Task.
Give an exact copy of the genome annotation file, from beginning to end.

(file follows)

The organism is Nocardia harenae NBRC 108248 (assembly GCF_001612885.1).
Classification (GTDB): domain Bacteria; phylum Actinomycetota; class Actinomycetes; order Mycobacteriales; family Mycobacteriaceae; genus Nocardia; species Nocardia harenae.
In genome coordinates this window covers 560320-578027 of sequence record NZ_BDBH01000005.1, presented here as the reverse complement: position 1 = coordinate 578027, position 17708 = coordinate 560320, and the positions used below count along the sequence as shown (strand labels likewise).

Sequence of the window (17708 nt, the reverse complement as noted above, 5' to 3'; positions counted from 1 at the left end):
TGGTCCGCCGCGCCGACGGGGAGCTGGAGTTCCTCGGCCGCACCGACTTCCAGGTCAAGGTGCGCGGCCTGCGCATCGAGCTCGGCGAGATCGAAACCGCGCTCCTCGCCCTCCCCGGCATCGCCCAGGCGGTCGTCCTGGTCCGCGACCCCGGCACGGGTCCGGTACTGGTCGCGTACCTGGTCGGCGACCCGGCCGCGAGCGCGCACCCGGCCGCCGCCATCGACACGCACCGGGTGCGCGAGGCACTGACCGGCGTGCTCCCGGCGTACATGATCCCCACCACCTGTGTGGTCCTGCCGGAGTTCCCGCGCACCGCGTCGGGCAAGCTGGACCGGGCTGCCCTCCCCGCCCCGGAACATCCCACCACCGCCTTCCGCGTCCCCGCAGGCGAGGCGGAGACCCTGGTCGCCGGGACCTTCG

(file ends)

The organism is Nocardia harenae NBRC 108248 (assembly GCF_001612885.1).
Classification (GTDB): domain Bacteria; phylum Actinomycetota; class Actinomycetes; order Mycobacteriales; family Mycobacteriaceae; genus Nocardia; species Nocardia harenae.
In genome coordinates this window covers 560320-578027 of sequence record NZ_BDBH01000005.1, presented here as the reverse complement: position 1 = coordinate 578027, position 17708 = coordinate 560320, and the positions used below count along the sequence as shown (strand labels likewise).

Sequence of the window (17708 nt, the reverse complement as noted above, 5' to 3'; positions counted from 1 at the left end):
TGGTCCGCCGCGCCGACGGGGAGCTGGAGTTCCTCGGCCGCACCGACTTCCAGGTCAAGGTGCGCGGCCTGCGCATCGAGCTCGGCGAGATCGAAACCGCGCTCCTCGCCCTCCCCGGCATCGCCCAGGCGGTCGTCCTGGTCCGCGACCCCGGCACGGGTCCGGTACTGGTCGCGTACCTGGTCGGCGACCCGGCCGCGAGCGCGCACCCGGCCGCCGCCATCGACACGCACCGGGTGCGCGAGGCACTGACCGGCGTGCTCCCGGCGTACATGATCCCCACCACCTGTGTGGTCCTGCCGGAGTTCCCGCGCACCGCGTCGGGCAAGCTGGACCGGGCTGCCCTCCCCGCCCCGGAACATCCCACCACCGCCTTCCGCGTCCCCGCAGGCGAGGCGGAGACCCTGGTCGCCGGGACCTTCG